“When you go with the wolves,” he told himself, “you’ll have a new home.”

His experience in the woods had given him a place of refuge, and in the process, a place much more desirable than his past hope of a hug from his father, or a kiss from his mother. Those hopes had been dead and buried long ago.

In the thickness for the forest, Justin slowly exposed himself from the shadow of a tree and moved toward his new family, the wolves. In his mind, the wolves were his mother, father, sisters and brothers. With his face filling with dusty tears, salt poured down onto his shirt.

Looking down he thought,

“The wolves don’t wear clothes like me.”

At once, he stripped down, out of his mess of clothes. His body stood naked and free as knees knocked together and his dirty paws reached up to squeeze the salt silt from his eyes. Opening them, he felt reborn!

He thought of the wolves warm fur, the warmth he would feel in the night. He remembered a schoolmate, rolling and laughing with his pet retriever, and he thought of the wolf pups. The idea of rolling and playing out in the nature with his new brothers and sisters made the blood beneath his skin flow to places that had been dry for so, so long.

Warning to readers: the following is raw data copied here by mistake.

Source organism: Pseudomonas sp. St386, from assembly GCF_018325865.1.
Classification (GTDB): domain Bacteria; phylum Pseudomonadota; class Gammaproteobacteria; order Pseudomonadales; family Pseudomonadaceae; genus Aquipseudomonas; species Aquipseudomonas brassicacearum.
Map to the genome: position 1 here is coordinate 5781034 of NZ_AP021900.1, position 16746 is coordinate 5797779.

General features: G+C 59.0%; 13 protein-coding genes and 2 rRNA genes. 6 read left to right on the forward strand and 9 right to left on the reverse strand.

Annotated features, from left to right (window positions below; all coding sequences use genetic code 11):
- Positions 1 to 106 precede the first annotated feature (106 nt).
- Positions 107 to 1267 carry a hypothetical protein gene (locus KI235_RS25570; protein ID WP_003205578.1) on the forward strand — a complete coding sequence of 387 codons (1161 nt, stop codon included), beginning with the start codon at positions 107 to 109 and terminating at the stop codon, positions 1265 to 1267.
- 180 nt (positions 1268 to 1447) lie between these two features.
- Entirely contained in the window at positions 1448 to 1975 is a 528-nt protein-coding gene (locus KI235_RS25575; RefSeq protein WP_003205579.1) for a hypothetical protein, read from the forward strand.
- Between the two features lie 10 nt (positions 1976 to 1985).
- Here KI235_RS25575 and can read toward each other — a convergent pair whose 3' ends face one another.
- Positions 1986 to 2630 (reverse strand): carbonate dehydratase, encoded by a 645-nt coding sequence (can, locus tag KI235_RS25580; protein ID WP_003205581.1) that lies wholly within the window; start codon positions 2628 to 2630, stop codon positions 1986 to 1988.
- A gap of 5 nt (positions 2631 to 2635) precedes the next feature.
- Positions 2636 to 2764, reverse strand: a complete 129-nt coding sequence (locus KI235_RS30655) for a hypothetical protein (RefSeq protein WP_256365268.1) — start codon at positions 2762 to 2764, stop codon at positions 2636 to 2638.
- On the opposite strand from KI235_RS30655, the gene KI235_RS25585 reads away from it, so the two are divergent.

As he came out from the shadows, Justin stepped further away from his lonely past. The wolves turned to see his body tracing a silhouette in the moonlight. Moving away from their pile of bones, and still hungry, they slowly made their way towards the boy. Justin, with his hands raised in thankfulness and his mind as clear as the day he was born, naively entered into his fate.

Tuesday, November 4, 2008

Writing Course Projects.